He was filled with pity for these two poor orphans in the midst of the grisly Mount Kitesh, defending themselves all alone against monsters and temptations, death and destruction. “Great Heavens!” thought he, “the princess trusted in her armed warriors and her strongholds to defend her lands, and the lands were lost; but these babes are left alone in the world, they have fallen among Fairies and Dragons, yet neither Fairies nor Dragons can rob them of what their mother gave them.” All Relya’s face changed as his heart went out with pity to the children. Thus changed, he turned towards the Votaress.
The Votaress looked at Relya. Why did he raise his sword? Was it to cut down those insolent children? No; Relya raised the sword aloft and threatened the wicked Fairy with it.
“Fairy, avaunt! as if you had never been! If you had not been my guide across the Mountain, I would strike your fair head from off your shoulders. I was not born a prince, nor did I forge this mighty sword that I might roam the world a spoiler of the fatherless!”
The poor Votaress was quite frightened. She started, and then fled to the hills. And Relya shouted after her:
“Go, Fairy! call your fairies and monsters! Prince Relya does not fear them!”
When the Fairy had run off to the hills, Relya crossed the furrow and went towards the children on the island.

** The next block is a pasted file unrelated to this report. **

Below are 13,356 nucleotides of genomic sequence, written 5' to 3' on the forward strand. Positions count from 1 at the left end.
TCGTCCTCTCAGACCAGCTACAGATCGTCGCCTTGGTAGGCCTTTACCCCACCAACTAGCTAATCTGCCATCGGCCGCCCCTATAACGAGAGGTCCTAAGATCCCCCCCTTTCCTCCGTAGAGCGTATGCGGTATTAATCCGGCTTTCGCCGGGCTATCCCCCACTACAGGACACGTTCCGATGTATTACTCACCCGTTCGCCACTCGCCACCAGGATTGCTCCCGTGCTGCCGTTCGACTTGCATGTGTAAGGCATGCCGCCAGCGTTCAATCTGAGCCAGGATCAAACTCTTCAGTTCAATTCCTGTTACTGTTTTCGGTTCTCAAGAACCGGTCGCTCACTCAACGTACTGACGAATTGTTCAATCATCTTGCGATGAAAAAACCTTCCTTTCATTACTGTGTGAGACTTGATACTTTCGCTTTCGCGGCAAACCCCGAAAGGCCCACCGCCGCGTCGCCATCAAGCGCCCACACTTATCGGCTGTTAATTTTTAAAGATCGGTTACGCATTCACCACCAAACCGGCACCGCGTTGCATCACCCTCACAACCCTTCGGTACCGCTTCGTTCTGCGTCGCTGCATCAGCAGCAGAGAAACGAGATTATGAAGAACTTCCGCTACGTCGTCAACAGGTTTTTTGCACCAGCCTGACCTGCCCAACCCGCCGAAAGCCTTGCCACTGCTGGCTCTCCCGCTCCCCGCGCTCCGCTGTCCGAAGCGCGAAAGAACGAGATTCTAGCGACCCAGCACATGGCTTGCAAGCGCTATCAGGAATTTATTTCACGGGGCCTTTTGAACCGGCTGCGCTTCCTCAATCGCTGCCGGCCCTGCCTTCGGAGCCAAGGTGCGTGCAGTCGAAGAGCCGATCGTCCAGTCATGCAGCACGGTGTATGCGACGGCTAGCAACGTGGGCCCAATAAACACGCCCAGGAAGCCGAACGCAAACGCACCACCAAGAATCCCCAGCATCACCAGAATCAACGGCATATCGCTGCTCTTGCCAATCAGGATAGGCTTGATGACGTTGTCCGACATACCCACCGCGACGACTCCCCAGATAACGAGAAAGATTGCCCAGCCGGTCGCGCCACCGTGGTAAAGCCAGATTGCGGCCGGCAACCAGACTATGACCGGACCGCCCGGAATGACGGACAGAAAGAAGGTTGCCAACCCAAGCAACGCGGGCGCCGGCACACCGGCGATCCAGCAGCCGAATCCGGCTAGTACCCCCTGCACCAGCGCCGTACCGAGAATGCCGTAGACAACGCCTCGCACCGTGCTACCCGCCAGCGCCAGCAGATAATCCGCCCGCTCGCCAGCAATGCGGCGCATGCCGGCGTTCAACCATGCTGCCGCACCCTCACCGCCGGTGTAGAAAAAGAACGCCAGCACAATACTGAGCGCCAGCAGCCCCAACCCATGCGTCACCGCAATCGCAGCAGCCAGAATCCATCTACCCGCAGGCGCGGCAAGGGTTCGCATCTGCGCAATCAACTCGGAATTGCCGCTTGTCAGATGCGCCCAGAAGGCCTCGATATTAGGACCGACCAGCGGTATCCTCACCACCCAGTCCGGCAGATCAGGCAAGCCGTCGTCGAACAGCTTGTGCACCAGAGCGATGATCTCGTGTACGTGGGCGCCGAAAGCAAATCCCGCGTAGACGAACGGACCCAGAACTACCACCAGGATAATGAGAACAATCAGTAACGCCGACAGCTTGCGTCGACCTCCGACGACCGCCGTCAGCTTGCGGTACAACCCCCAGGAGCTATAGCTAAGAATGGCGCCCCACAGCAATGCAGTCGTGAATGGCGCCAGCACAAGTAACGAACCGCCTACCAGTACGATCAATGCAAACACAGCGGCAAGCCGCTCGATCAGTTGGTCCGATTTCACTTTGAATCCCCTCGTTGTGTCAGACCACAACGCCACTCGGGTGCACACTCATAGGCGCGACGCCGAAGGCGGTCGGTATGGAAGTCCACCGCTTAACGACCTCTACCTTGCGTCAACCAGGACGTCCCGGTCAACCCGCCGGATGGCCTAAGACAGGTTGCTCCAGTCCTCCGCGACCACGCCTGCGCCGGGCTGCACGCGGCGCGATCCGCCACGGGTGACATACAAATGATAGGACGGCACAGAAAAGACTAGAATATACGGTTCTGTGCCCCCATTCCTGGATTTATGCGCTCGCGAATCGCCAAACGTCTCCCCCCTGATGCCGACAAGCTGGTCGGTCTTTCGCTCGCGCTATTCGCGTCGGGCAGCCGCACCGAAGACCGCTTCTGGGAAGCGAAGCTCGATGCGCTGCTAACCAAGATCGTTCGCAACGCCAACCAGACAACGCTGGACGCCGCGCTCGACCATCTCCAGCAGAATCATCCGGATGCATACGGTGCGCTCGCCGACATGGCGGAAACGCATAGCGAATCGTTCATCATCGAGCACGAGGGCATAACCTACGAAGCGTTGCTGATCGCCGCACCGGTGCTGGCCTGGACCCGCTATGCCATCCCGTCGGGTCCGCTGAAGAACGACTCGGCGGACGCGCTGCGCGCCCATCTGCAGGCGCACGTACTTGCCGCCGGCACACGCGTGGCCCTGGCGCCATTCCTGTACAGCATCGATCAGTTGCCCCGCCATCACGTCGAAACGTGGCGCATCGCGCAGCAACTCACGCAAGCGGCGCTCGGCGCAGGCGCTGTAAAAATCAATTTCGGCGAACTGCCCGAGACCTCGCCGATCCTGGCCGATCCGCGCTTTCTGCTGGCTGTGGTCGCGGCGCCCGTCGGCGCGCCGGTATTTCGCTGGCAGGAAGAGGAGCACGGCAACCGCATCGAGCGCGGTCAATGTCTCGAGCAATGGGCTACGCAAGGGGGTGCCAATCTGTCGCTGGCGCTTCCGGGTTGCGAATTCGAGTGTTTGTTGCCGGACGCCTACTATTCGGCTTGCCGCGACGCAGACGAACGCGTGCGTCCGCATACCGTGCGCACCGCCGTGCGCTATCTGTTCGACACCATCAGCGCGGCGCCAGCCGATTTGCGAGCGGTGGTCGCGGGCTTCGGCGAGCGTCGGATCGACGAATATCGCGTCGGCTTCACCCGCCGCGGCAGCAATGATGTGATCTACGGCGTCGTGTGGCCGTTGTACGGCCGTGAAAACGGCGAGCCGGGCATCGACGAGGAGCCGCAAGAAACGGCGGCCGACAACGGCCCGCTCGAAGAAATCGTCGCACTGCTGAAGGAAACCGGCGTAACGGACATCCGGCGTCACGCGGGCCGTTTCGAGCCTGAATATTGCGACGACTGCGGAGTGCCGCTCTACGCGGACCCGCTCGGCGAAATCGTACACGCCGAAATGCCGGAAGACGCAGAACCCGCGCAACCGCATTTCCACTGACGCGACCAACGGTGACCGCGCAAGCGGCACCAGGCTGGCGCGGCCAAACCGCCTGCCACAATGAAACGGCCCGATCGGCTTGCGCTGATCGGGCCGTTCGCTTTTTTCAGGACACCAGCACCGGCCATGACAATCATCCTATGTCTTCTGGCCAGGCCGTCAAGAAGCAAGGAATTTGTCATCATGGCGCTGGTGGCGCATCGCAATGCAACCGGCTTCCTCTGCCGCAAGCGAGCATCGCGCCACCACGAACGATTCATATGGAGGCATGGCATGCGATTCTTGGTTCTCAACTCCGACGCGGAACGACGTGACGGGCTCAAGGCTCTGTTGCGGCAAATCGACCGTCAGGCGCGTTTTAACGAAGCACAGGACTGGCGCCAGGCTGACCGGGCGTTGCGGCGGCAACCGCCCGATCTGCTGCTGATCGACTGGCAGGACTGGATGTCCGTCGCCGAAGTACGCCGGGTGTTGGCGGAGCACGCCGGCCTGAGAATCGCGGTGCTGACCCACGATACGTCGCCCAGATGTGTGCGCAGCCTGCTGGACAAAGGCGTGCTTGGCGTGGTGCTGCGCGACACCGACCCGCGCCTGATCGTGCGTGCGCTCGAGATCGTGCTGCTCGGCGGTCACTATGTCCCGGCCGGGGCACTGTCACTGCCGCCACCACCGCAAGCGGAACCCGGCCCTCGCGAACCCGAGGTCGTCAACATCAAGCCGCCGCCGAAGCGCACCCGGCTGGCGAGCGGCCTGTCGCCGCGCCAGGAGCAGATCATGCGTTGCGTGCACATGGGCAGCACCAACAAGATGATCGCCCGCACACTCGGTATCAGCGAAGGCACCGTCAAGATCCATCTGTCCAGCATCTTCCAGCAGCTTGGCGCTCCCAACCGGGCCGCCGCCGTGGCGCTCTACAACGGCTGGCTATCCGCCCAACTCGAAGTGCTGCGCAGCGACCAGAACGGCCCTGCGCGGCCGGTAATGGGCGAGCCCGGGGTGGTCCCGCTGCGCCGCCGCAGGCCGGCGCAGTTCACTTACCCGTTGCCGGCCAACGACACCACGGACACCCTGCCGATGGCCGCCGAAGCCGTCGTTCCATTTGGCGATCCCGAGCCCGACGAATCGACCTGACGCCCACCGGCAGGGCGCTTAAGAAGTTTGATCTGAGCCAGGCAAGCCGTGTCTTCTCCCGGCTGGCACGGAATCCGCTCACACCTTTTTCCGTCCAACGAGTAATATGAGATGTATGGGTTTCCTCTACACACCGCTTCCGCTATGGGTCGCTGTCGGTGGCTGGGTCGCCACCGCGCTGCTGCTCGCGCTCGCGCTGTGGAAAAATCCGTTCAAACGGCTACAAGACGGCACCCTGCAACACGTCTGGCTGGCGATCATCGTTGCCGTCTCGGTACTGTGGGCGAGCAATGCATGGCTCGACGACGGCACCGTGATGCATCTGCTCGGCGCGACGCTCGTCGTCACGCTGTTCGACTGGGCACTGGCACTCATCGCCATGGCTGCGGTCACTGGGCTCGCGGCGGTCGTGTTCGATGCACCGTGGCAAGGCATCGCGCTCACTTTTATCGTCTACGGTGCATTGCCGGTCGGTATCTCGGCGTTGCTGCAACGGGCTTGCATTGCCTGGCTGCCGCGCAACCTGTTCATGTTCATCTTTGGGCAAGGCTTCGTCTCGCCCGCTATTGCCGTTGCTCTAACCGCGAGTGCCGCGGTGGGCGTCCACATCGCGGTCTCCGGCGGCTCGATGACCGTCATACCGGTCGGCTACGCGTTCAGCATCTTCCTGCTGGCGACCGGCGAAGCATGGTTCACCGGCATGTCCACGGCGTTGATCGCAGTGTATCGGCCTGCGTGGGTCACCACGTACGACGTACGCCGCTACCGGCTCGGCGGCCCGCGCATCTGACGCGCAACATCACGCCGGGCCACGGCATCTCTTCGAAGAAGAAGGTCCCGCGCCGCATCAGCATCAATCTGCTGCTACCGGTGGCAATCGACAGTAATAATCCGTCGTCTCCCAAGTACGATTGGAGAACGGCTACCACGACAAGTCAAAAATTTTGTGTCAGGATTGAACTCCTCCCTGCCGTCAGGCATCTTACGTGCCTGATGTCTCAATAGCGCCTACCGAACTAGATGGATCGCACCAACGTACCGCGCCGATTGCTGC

How happy was Lavender when she saw a human being coming towards them and looking at them kindly! She sprang to her feet and stretched out both her arms, as a captive bird spreads its wings when you open your hand and let it go free.
Lavender was quite certain that Relya had come up only to bring them safe back from the Mountain. She ran to Primrose, took him by the hand, and both crossed over to Relya by the little bridge which they had fashioned with their own tiny hands across the reeds.
A doughty hero was Relya, and he felt strange talking to children. But the children did not feel in the least strange talking to a hero, because they thought kindly of everybody, and there was no guile in their hearts.
Primrose took hold of Relya’s hand and looked at his great sword. The sword was twice as big as Primrose! Primrose reached up with his little hand; he stood on tip-toe, and yet he could scarcely touch the hilt of it. Relya looked, and never had he seen such tiny hands beside his own. Relya was now in a sad quandary; he forgot all about the Girdle and Cross as he thought: “What shall I say to these poor orphan babes? They are little and foolish, and they do not understand.”
Just then Lavender asked Relya:
“And how shall we get out of the mountains, my lord?”
“Well, that is quite a sensible little girl,” considered Relya. “Here am I, marvelling how small and foolish they are, and never thinking that, after all, we have to get out of the mountains.”
Then Relya remembered what the Votaress had told him about the taper and censer.
“Listen to me, little girl! The Votaress has gone to call her sisters to help her, and I am going on to the Mountain to meet them. Please God, I shall overcome the Votaress Fairies, return to you by the Holy Lake, and lead you away from the Mountain. But if the fairies should overcome me, if I perish on the Mountain, then do you start the fire that is not lit with hands, light the taper and censer, and you will pass over the Mountain as though it were a church.”
When Lavender heard this, she was sadly grieved, and said to Prince Relya: